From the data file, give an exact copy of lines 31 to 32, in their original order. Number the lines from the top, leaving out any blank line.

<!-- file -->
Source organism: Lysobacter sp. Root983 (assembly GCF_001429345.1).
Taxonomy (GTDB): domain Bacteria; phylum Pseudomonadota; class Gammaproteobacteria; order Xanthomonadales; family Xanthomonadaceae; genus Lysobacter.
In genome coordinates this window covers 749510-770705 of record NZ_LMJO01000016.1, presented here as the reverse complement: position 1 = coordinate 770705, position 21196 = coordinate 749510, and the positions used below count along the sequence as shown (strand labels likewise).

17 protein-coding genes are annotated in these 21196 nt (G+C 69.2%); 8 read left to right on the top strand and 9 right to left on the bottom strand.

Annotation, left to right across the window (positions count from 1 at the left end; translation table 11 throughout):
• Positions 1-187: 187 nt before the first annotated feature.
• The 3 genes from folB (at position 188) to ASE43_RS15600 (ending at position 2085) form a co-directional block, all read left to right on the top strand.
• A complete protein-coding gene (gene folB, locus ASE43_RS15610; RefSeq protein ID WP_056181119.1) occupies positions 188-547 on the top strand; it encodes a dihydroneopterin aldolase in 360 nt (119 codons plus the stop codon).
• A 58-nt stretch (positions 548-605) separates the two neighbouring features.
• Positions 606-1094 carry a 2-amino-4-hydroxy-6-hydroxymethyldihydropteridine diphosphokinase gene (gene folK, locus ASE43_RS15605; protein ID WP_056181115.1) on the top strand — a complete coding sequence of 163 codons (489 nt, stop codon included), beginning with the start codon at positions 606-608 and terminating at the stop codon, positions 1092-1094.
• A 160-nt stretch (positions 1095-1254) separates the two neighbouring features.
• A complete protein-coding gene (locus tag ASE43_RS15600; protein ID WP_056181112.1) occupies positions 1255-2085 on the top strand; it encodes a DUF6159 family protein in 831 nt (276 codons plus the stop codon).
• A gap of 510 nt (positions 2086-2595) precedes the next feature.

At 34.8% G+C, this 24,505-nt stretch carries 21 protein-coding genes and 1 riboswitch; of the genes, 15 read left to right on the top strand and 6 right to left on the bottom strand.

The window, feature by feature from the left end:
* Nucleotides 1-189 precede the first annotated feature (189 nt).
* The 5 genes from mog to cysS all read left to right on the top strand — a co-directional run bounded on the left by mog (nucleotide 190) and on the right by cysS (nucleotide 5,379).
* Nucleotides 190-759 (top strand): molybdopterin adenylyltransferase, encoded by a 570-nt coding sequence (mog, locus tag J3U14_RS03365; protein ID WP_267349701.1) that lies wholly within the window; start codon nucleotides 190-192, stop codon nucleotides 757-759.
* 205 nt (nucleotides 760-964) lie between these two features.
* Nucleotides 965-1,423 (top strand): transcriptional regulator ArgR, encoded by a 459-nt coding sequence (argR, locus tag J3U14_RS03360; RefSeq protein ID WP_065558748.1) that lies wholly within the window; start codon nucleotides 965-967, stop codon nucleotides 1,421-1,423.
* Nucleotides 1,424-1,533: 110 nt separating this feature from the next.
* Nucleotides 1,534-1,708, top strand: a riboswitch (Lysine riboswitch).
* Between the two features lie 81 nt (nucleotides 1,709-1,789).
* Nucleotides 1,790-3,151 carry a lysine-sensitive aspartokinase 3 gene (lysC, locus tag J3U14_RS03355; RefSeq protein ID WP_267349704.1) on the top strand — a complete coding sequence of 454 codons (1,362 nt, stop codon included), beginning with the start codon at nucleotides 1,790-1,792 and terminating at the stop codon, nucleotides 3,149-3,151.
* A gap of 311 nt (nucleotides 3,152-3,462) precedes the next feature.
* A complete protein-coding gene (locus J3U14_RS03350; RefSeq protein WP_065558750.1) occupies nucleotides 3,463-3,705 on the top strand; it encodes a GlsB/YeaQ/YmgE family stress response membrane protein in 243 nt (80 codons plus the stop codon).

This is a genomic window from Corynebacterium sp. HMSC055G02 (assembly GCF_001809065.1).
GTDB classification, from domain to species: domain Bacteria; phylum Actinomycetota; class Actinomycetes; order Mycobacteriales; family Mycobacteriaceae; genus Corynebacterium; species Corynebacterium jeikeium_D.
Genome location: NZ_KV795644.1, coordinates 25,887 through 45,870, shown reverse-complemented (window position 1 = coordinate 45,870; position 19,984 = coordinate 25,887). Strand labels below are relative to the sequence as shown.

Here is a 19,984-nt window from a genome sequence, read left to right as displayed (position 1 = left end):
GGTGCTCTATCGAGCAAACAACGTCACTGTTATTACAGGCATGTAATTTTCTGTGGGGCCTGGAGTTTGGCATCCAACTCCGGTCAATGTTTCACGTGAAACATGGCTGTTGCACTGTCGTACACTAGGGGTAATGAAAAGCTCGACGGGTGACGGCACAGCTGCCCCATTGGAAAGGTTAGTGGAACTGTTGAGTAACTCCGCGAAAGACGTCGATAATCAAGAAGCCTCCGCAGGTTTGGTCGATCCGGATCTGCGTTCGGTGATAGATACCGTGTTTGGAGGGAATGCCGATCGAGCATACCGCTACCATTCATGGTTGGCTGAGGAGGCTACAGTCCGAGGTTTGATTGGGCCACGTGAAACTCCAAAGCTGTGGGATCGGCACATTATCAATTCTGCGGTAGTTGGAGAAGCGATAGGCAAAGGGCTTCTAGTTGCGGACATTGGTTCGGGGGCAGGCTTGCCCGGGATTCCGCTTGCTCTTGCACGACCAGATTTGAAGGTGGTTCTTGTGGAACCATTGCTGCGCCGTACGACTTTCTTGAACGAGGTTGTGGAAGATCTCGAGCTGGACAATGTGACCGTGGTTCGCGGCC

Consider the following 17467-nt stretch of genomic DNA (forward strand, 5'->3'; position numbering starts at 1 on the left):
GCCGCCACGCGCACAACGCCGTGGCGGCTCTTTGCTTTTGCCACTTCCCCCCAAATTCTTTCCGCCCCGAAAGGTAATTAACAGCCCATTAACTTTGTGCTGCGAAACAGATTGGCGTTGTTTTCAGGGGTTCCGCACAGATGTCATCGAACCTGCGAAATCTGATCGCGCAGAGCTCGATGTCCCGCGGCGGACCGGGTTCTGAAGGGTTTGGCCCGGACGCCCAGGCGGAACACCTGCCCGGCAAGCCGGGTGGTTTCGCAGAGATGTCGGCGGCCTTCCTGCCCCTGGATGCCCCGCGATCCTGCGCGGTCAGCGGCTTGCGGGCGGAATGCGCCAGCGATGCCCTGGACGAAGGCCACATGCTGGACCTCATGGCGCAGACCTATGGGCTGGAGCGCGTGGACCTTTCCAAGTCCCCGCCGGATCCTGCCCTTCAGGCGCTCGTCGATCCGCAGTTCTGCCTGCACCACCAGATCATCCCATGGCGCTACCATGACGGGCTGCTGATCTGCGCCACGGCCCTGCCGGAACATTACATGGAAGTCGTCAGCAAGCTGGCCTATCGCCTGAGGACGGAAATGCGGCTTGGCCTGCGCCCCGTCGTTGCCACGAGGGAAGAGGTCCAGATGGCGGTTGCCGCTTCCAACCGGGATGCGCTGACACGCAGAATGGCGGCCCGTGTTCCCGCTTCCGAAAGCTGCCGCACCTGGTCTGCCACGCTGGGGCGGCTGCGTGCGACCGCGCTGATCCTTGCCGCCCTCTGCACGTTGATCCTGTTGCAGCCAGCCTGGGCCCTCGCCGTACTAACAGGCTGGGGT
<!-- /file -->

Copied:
GGTGCTCTATCGAGCAAACAACGTCACTGTTATTACAGGCATGTAATTTTCTGTGGGGCCTGGAGTTTGGCATCCAACTCCGGTCAATGTTTCACGTGAAACATGGCTGTTGCACTGTCGTACACTAGGGGTAATGAAAAGCTCGACGGGTGACGGCACAGCTGCCCCATTGGAAAGGTTAGTGGAACTGTTGAGTAACTCCGCGAAAGACGTCGATAATCAAGAAGCCTCCGCAGGTTTGGTCGATCCGGATCTGCGTTCGGTGATAGATACCGTGTTTGGAGGGAATGCCGATCGAGCATACCGCTACCATTCATGGTTGGCTGAGGAGGCTACAGTCCGAGGTTTGATTGGGCCACGTGAAACTCCAAAGCTGTGGGATCGGCACATTATCAATTCTGCGGTAGTTGGAGAAGCGATAGGCAAAGGGCTTCTAGTTGCGGACATTGGTTCGGGGGCAGGCTTGCCCGGGATTCCGCTTGCTCTTGCACGACCAGATTTGAAGGTGGTTCTTGTGGAACCATTGCTGCGCCGTACGACTTTCTTGAACGAGGTTGTGGAAGATCTCGAGCTGGACAATGTGACCGTGGTTCGCGGCC

Consider the following 17467-nt stretch of genomic DNA (forward strand, 5'->3'; position numbering starts at 1 on the left):